Peter Yanczer's Pages
Who is Peter Yanczer?
I'm a retired person living in Warson Woods, a small town, just west of St. Louis, Missouri. I've worked in the electronics industry for more than fifty years. During that time, I was a technician doing radio servicing and later television servicing, during the "television boom" years of the early 1950's. For eleven years, I taught Electronics in a local trade school and later began working in the aerospace industry. I began as a engineering technician and from there advanced into various engineering areas. My responsibilities included design, testing and troubleshooting, tech writing, equipment integration and calibration, circuit design with a specialty in radar, reliability, maintainability, equipment and personnel safety and environmental test and evaluation of military equipment for the Armed forces. I also had managerial responsibilities in each of these areas. I am a trained machinist with the necessary skills, tools and experience to do precision work. A number of hobbies have contributed to these skills. I am a graduate of two trade school courses, (Radio/Television & Machine Shop) and I have an Associates Degree in Electronics from Washington University in St. Louis, Missouri. I also hold an Advanced Radio Amateur license. My call is K Ø I W X.
I became interested in early television about 1975, after seeing a demonstration by a good friend, of a "home made" mechanical television system. It was closed circuit, using Nipkow disks made from 12 inch LP records. The camera provided a 25 line image from 35mm slides or the shadow of a small one inch high figure of a slowly rotating ballerina. I decided, right then and
I had motors on hand and the scanning disks didn't look to hard to make. So I went into it full blast. I also decided to build a receiver cabinet and place the set on display as part of a small collection of radios that I have. As I recall, within three weeks I had this set working. I had done a bit of reading on the subject, which I found very interesting and helpful. As a result, my set produces a 24 line image because it was an American standard line rate in the very early years of television. Here is a photograph of the receiver. The scanning disk is aluminum and is 12 inches in diameter. The set is still on display and continues
Like my friend, I built mine to scan a 35mm slide. I also included a provision to use a small figure as he did, rotated by a small clock motor. I prefer to use the slide, however the motion of a rotating figure appears to improve the resolution.
By the time I completed this project, I was "hooked". Now, some 25 years later, I believe I'm correct in saying that I've done about a hundred projects, all related to early television. Some, like the first, I still have. Others were dismantled to salvage parts for the next project and still others were sold or
This photo shows an example of one of my more recent projects. John Logie Baird of Scotland was the first to demonstrate television in full color. He accomplished this in Glasgow, Scotland on July 6, 1928. In commemoration of the 70th anniversary, I have developed a very similar camera and receiver, based on written information by John L. Baird, and J. C. Wilson, his chief engineer on the project and numerous others who witnessed the demonstrations. My camera like the original, is of the "flying spot" variety. Using drawings of the original as a guide, the two scanning disks are identical in size and function and the video switching commutator on the receiver is also the same in form and function. There are just two major differences in my equipment, as compared to Mr. Baird's. My signal amplifiers are solid state, developed specifically for this application instead of the tube types used by Mr. Baird and my receiver light source consists of an array of red, blue and green light emitting diodes, whereas Mr. Baird used custom made gas filled lamps. However, it should be noted that the functions are the same as the original in both instances.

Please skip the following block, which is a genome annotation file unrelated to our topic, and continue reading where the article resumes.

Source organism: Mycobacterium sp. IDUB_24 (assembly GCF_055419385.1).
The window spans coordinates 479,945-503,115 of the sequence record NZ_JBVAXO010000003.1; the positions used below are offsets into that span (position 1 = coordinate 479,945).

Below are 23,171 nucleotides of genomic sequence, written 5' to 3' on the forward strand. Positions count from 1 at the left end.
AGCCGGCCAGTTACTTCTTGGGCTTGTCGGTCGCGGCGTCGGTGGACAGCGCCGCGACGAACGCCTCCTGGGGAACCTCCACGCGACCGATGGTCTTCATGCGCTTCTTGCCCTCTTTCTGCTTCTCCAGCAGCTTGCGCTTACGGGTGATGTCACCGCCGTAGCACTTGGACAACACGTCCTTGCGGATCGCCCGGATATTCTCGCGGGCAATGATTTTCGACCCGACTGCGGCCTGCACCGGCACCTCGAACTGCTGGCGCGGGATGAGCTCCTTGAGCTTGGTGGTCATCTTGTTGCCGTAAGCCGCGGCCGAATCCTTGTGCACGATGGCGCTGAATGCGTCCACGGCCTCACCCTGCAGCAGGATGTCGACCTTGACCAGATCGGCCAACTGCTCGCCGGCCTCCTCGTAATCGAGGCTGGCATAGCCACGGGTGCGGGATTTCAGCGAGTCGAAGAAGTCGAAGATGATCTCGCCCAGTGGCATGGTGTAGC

Here are a few pictures taken off the receiver with a standard 35 mm film camera. The first is a color test pattern, using an EPROM as a signal source. It does give some idea of the range of colors obtainable with this simple 15 line vertically scanned system. The use of an EPROM generator shown below, makes it possible to operate and test the receiver without using the companion flying spot scanner, which as it happens, will only work in total darkness. Although, I built the EPROM generator, its design and the EPROM itself, is for the most part based on work done by Grant Dixon and other members of the NBTVA. The other two photos shown above are made using the flying spot camera. The center picture is of my daughter Karen. The end photo is of a toy parrot that talks, the sort that repeats whatever you might say. The bird is about 12 inches high including its perch and it is very colorful.
The final photo presented here is of a bowl of fresh strawberries in a white bowl. Everyone that witnessed Mr. Baird's demonstration commented very favorably about the appearance of the strawberries. Keep in mind that this demonstration occurred at a time when the television images of the period were all reddish orange and black. There are no color photos of the images on the original color television equipment. These presented here are an attempt to show us how they might have looked to those that attended Mr. Baird's demonstration.
Peter F. Yanczer